We’ve known for a long time that women have a higher risk of dying from heart attacks than men. In fact, heart disease is the leading cause of death for women in the United States. However, researchers have been unsure about the causes of this gender gap. A recently released study may shed some light on the issue, and interestingly, it may have something to do with the gender of the attending doctor.
The study, published this past summer, suggests that women are more likely to survive a heart attack when treated by a female doctor rather than a male doctor. The researchers – Brad N. Greenwood, Seth Carnahan, and Laura Huang – examined more than 580,000 records from Florida emergency rooms for every patient admitted for a heart attack between 1991 and 2010.
Their results? Female ER doctors had a better overall performance than their male peers, even after taking into account patient age, race, and health conditions. Specifically, 13.3% of women and 12.6% of men who saw a male doctor died from their heart attack. To compare, 12% of women and 11.8% of men who saw a female doctor died.
It’s true that these look like very small differences, but these numbers get bigger and bigger if you consider the total number of heart attacks annually. Study co-author Seth Carnahan says, “If male doctors had the same mortality rates for their patients that female doctors do, there’d be about 100 fewer deaths of female patients in the state of Florida per year.”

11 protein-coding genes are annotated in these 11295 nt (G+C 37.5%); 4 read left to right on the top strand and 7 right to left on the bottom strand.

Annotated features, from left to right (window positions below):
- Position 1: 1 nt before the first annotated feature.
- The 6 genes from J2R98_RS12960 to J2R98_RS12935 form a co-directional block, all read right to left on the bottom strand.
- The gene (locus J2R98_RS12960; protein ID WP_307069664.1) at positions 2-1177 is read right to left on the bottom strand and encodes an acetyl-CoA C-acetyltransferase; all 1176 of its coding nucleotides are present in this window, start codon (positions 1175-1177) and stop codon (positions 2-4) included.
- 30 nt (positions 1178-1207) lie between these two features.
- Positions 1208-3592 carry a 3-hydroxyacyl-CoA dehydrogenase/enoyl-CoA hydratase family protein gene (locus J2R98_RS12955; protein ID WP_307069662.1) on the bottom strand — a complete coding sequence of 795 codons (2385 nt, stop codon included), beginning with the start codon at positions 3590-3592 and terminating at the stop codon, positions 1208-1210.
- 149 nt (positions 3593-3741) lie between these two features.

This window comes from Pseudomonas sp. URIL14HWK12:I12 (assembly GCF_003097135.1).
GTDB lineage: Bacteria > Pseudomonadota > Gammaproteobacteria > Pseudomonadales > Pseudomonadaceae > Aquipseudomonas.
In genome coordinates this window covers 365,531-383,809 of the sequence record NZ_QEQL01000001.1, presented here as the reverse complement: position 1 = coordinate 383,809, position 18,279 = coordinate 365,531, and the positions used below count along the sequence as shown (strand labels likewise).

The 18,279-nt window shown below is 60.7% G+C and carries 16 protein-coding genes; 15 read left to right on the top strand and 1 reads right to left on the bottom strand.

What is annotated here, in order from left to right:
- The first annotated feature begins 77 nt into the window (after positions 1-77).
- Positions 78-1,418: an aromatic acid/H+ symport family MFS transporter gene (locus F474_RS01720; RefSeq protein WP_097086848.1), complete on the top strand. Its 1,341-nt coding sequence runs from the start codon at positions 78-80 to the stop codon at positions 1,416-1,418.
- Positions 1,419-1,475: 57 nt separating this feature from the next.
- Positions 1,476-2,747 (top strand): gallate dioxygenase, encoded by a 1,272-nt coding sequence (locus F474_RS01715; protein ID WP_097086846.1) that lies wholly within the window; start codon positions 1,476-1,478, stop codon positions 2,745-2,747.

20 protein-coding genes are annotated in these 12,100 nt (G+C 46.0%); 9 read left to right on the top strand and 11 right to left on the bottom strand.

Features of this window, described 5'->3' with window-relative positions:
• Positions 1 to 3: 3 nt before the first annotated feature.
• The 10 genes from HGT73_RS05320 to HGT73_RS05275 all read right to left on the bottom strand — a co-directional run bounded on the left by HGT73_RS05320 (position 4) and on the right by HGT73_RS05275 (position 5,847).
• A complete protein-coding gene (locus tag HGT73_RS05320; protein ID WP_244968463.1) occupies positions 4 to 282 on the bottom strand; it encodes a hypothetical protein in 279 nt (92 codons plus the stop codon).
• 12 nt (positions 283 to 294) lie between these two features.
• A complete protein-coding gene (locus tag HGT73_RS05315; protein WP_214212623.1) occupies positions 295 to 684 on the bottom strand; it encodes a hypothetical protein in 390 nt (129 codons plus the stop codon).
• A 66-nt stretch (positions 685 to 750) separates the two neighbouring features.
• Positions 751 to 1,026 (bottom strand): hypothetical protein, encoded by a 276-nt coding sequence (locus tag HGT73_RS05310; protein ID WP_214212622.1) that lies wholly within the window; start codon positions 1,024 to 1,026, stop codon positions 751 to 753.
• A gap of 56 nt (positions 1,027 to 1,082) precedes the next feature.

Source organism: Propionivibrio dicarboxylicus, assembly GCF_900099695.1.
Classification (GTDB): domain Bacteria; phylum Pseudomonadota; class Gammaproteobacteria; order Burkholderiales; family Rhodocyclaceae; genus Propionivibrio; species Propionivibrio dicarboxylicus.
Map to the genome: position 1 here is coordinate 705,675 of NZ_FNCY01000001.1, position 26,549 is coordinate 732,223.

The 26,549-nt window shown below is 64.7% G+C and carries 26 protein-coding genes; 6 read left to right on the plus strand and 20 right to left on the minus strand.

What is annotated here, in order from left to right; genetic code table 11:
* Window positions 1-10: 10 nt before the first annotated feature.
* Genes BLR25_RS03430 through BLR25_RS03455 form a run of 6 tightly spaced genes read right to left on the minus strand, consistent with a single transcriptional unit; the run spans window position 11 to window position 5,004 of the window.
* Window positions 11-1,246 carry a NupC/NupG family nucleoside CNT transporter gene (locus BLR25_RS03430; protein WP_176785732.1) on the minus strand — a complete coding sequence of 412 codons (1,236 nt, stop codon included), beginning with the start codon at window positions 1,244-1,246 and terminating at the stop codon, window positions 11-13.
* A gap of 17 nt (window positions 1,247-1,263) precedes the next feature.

Researchers believe one of the contributing factors to these gender disparities is that men and women typically display heart attack symptoms differently. Women may not display the signs we associate with a heart attack, like chest pain. Instead, they may have a variety of generalized symptoms, like nausea, fatigue, or dizziness. Sometimes these differences can cause doctors to miss the signs of the heart attack.
The good news? Although these symptoms do make cardiac events more difficult to diagnose, the study suggests that male doctors are learning to recognize the signs of heart attacks in women. They also found that male doctors usually performed better if they had treated a lot of female patients in the past, or worked in ERs with many female colleagues.
“It could be that there’s knowledge spillover happening,” Carnahan said. “Maybe female doctors are more likely to put in policies and practices that cue their colleagues to these gender differences in heart attack symptom presentation.”
Carnahan warned that the research team is not recommending that patients try to match their doctor to their gender. “The main takeaway is you have to really be an advocate for yourself in the emergency room,” he said. “Regardless of the doctor’s gender, you have to be sure your concerns are being taken seriously.”
It’s crucial that everyone recognizes the correct signs of a heart attack. The American Heart Association has more information about women and heart disease.
A missed diagnosis is just one form of medical malpractice. The attorneys at Crandall & Pera Law can help when you were injured by a doctor or other medical professional. If you have any questions, please don’t hesitate to contact us. Please call 877-686-8879, or fill out our contact form, and schedule your free consultation with an experienced lawyer at one of our offices in Ohio or Kentucky.